This refers to work design. Whether team members are having a set of specified tasks with the required autonomy to carry them out is important. For that to happen, tasks have to be well-designed with the set goals in mind. Team members should identify themselves with the tasks and see the significance of such tasks. In a cricket team, a wicketkeeper should know exactly what his role is in order to win a game.
In the game of business, employees should be clear about why they do what they have to do and how best they should do it. A creative writer in an advertising team who has a sense of pride in his/her work with freedom to take decisions is one such example.
As we know, the five fingers of a hand are all different yet they are all parts of the same hand. Diversity is a key factor of team effectiveness. Meredith Belbin did a fair amount of research on team roles and came up with nine different team roles. Ensuring that people with appropriate personalities fit the required tasks is essential in this respect.
Flexibility of team members in moving beyond the specialised tasks for the betterment of the team is another important aspect. A specialised bowler in a cricket team should be a good fielder and also a satisfactory batsman. That is all about flexibility. In a business setting, the ability to attend to a colleague’s duty when the need arises is handy with a true sense of multi-skilling.
There has to be a climate of trust for teamwork to be fostered. As the old saying goes, “Birds of a feather flock together.” Scientists say migrant birds fly in a ‘V’ shaped formation to exert less energy, by way of using higher aerodynamic power through it. It is simply, trusting in one another.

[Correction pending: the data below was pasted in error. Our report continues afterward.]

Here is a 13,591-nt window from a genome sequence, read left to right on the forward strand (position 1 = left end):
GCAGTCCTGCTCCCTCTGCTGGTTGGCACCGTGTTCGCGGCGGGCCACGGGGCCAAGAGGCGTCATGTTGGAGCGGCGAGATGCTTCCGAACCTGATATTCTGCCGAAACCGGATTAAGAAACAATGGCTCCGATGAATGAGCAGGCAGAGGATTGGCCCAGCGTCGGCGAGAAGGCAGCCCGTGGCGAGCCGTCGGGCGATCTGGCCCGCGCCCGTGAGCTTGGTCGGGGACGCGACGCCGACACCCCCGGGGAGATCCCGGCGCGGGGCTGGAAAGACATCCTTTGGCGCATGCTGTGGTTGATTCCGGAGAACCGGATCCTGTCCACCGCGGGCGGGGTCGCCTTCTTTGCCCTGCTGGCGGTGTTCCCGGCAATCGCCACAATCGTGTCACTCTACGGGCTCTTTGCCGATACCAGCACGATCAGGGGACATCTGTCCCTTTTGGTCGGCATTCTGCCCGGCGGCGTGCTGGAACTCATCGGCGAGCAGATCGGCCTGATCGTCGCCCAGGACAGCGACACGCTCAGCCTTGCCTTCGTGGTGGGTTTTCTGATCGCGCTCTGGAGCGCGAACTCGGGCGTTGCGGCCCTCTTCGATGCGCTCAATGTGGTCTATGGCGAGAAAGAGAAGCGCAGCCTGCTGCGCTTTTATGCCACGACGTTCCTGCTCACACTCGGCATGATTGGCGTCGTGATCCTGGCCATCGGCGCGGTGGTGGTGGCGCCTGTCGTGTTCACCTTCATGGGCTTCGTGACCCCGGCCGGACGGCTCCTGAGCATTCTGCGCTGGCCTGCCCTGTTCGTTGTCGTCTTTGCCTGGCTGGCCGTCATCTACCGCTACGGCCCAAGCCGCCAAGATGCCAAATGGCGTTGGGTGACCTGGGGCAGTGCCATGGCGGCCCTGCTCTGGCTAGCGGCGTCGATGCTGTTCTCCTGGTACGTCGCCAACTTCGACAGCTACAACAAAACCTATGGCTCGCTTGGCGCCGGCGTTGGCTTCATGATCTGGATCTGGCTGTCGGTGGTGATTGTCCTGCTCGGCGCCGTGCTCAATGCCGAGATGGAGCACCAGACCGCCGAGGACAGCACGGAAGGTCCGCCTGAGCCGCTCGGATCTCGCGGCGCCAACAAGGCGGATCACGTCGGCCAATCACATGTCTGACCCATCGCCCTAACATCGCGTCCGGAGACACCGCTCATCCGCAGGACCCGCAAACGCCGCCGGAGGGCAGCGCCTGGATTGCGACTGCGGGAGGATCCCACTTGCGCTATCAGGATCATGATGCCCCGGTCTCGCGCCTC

Leadership plays a vital role here. The team leader should be able to rally the team around a common vision and a common set of goals. Vision has to be shared with the team and supported by the team. In the field of cricket, we have seen the rise and fall of teams under different leaders. The same is true for business.
Another contextual factor is the availability of resources. True enough that a team cannot have all the resources in the world, or for that matter, all that are nice to have. The optimum level of resources is what should be aimed at. You cannot build a great wall without solid bricks and mortar. Waste-cutting instead of mere cost-cutting is what is pragmatic.
This is all about a means to an end. Clarity of goals is one key aspect. There should not be any “social loafers” as Stephen Robins calls the category of people who are just “passengers.” Every team member should do their best in order to make their team the best team. The Sri Lankan Cricket team who won the world cup in 1996 is one such example.
Conflicts among team members should be kept at a minimum level or else the process will not run smoothly towards the achievement of results. I have seen how the egos of different team players clash in search of supremacy and dominance. Some find it difficult to give up in order for others to take over. The end result is inevitably a losing team.
Another key process aspect is team efficacy. It is the belief of the team in its ability to achieve the desired results. In the sporting world, losing teams lack team efficacy. First they give up mentally, without a winning mindset, before actually losing.
The team which has a high degree of self-efficacy can wrestle a game from a losing grip. We saw that happening in the recent one-day series involving Sri Lanka. There are many instances where sales teams of local organisations with a high team efficacy have beaten their multinational counterparts.
Moving ahead with interdependence
As Aristotle said a long time ago, “We are what we repeatedly do. Excellence, then, is not an act, but a habit.” This applies to interdependence very much. It all should begin with the right positive attitude towards making your team a winning team.
Sri Lanka’s corporate sector needs such interdependence more than any other time in converting the rapid economic growth to a more holistic, transparent and inclusive one in being more ethical and effective.
(Dr. Ajantha Dharmasiri is the Acting Director of the Postgraduate Institute of Management. He also serves as an Adjunct Professor in the Division of Management and Entrepreneurship, Price College of Business, University of Oklahoma, USA.)